Wednesday, March 24, 2010

Spring-Break Service Learning

Back from Nicaragua and the Dominican Republic, Kallie Garrett ’11 and Alyssa Maine ’11 reflect on their spring-break trips, including what it means to be servant learners, how to transition back to life on campus and what it’s like to witness an erupting volcano.

Dominican Republic
By Alyssa Maine ’11

I was one of 10 students who traveled to the Dominican Republic over spring break to participate in service learning. We went to serve and engage with a church in the Haitian community and learn about differences in the DR. I’ve been on a traditional mission trip before, so the idea of going on one that focused differently on service and learning interested me. I have often found myself unaware of what to do when I come back home from serving in a different culture. With all the images and people still vividly in my mind, the transition back to life in the United States is always hard and unwilling. I have found myself with new formed relationships and questions, but the relationships end abruptly, and the questions are left without immediate answers.
But while on the service-learning trip to the Dominican Republic it became clear. The questions and education I participate in allow me to develop as an individual so I can affect others in the future. Service Learning is about the future response, not necessarily the immediate. With this particular experience I saw the mindset of our team was different. I wanted to experience all there was of the Dominican Republic, learning from those around me—to be a teachable spirit. My goal shifted to learning, thus everything I saw and experienced became an opportunity to be a student.
Not only was my view of a mission trip changed, but my view of myself, my society and my education was changed as well. I am beyond blessed with an education, experiences and resources so I too can be a blessing to others. If I choose to hoard what I learn or the resources I have without applying them to the decisions I make or the way I conduct myself, is it worth learning anything? Jesus says in Luke, “From everyone who has been given much, much will be demanded; and from the one who has been entrusted with much, much more will be asked” (Luke 12:48 NIV ). Asking questions of the world and its existing structures is the only avenue for change I can imagine right now. This is for my own development, and for the development of synthesizing what I saw and experienced with what I am feeling.

By Kallie Garrett ’11

This spring break I was able to visit and learn about the beautiful culture of Nicaragua. Along with 13 other Gordon students and our faculty advisor, Ian Drummond, we spent a week traveling and learning about a country very different from our own. Our first stop was a visit to Peace and Hope Trust, an NGO run by Peter Coleman, son of Gordon professor Sybil Coleman. He helped introduce us to the amazing country of Nicaragua and inform us of the different issues they are dealing with. We also learned about PAC, a group who helps local farmers learn the most effective farming techniques and then export their products to the United States.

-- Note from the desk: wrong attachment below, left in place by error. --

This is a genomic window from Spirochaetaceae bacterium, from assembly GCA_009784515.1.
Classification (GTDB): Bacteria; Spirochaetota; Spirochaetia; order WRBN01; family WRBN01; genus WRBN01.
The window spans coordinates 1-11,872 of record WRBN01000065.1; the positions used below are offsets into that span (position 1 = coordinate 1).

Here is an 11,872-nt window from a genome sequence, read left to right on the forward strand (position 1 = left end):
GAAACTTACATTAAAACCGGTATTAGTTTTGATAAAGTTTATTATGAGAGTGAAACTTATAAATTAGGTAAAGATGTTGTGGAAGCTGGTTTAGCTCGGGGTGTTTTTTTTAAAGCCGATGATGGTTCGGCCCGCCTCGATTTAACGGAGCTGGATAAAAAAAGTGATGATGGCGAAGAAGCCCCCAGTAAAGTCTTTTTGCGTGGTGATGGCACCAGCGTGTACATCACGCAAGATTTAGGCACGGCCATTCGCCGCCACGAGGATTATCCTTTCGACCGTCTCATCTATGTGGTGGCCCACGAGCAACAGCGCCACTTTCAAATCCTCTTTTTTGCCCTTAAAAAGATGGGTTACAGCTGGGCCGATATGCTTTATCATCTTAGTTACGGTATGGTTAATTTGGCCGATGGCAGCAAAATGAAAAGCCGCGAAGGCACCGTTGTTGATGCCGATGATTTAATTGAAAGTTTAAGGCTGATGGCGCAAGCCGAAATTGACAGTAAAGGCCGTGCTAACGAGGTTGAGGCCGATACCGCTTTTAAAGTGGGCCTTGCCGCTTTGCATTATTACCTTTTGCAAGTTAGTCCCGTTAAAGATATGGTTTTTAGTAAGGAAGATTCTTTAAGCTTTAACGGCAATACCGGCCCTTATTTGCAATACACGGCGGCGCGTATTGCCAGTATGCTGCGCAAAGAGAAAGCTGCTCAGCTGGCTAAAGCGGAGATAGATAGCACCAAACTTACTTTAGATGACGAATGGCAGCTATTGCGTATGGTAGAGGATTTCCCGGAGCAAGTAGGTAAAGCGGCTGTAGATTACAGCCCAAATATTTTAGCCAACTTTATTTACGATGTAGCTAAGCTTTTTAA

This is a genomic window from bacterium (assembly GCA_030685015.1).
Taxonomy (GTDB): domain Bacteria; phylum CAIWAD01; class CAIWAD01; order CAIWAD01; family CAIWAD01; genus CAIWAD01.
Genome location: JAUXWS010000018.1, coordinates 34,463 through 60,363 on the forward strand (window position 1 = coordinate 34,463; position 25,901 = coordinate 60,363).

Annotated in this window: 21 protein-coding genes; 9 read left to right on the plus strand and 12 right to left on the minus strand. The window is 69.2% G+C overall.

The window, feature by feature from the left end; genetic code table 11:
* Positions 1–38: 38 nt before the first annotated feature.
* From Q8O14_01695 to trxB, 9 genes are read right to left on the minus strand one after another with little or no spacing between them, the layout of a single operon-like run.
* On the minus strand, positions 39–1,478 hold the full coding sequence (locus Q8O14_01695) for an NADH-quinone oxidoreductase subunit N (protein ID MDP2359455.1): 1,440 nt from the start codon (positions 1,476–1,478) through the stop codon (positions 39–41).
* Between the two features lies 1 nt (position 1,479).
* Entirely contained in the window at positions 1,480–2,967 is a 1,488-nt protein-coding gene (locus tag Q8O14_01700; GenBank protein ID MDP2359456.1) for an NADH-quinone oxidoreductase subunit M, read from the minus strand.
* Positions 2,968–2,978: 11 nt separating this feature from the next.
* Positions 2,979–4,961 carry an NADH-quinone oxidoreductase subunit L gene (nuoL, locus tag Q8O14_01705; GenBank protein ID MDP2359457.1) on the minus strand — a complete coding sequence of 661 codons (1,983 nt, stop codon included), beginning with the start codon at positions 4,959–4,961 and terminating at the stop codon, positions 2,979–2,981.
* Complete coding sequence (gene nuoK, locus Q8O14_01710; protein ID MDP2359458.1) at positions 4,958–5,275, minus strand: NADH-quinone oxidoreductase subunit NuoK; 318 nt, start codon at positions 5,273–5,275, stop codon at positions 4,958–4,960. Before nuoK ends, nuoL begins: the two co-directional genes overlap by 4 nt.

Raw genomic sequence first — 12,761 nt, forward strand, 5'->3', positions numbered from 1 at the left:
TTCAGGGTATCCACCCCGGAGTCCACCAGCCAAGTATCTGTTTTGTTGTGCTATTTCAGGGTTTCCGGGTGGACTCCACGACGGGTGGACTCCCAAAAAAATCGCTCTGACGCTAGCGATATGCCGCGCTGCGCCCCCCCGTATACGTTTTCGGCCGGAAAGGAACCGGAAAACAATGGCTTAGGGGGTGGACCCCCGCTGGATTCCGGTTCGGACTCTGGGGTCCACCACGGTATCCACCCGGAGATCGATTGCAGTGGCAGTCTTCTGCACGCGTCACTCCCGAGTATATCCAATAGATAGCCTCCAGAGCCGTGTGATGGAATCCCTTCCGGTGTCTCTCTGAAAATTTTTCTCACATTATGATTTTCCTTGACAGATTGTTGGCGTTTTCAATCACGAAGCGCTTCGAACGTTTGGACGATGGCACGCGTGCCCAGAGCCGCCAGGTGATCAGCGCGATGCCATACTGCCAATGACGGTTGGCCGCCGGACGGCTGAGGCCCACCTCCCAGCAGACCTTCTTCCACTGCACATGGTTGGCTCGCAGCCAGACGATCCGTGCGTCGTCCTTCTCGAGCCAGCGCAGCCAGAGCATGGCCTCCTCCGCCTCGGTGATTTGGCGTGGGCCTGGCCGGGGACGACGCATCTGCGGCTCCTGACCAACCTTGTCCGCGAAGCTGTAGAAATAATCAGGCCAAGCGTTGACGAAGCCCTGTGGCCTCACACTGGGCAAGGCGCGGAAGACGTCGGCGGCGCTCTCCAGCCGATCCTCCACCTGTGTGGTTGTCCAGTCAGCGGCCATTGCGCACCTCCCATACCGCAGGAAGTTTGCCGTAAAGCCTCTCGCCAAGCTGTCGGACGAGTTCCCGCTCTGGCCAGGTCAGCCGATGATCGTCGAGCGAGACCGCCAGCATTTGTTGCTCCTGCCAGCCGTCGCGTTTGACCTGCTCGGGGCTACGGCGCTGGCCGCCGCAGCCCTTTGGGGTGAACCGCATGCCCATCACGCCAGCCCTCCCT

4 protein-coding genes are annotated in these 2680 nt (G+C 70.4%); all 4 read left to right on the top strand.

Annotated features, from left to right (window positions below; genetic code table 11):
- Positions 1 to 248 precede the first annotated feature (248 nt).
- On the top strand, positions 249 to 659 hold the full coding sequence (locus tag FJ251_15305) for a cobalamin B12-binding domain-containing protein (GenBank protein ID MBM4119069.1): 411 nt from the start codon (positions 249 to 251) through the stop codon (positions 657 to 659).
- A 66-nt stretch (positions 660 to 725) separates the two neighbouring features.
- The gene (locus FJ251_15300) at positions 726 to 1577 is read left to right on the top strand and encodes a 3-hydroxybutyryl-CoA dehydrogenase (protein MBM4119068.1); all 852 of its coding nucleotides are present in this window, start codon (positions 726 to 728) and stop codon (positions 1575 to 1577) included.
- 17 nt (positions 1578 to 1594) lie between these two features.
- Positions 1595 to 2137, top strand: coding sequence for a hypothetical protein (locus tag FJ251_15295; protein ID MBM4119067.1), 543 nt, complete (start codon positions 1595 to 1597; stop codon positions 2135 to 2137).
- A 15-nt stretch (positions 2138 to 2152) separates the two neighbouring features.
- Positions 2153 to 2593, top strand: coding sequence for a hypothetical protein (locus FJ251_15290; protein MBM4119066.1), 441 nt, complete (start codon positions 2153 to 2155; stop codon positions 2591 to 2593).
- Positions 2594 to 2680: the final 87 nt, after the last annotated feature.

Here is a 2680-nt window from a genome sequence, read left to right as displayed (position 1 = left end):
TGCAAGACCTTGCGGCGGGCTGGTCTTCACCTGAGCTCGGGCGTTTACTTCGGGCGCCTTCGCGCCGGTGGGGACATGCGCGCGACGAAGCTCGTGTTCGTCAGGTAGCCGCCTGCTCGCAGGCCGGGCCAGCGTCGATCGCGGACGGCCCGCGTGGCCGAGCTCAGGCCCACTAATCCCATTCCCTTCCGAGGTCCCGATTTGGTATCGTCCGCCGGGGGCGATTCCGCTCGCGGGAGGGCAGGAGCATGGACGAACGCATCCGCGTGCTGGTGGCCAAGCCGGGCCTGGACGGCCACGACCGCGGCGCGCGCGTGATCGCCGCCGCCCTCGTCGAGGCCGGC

The main part of our trip was spent at CICRIN, an orphanage on the island of Ometepe, in the middle of Lake Nicaragua. It is run by a wonderful woman named Hellen, who moved from Costa Rica to Nicaragua to live out her passion for helping the Nicaraguan children. During the day we did different work projects like weeding a pepper garden, construction on a house, helping in the kitchen, collecting firewood, raking leaves, and more. The rest of the day we played soccer or just spent time (and attempted Spanish conversations) with the kids. I loved the feeling of purpose as we worked at the orphanage. Through the sunburns and sore muscles, we continued to work as hard as we could because we knew Whom we were working for. Leaving the orphanage was bittersweet; it was heartbreaking to meet these wonderful kids who do not have families to go home to, yet we were comforted by the sense of family and love that abounds at CICRIN.
One of our most exciting moments of the trip was when the active volcano on the island Concepción erupted. There was a giant cloud of smoke and ash which, thankfully, blew over and beyond where we were staying. It was not a safety threat but an incredibly rare event to witness. Throughout the week we also had the chance to hike part of the other volcano on the island up to a spectacular 300-foot waterfall, ride horses on the beach, eat pizza with backpackers hidden in the Nicaraguan forests, and so much more. As well as enjoying these breathtaking moments, we also saw the poverty that covers much of the country, and the shocking differences between our cultures.
This trip was truly a service-learning experience; we were given the chance to work hard and bless others, and also to learn about the great things that people like Peter Coleman and others are doing through their work. Nicaragua was beautiful in every way, and a life-changing experience for me and the rest of the team.

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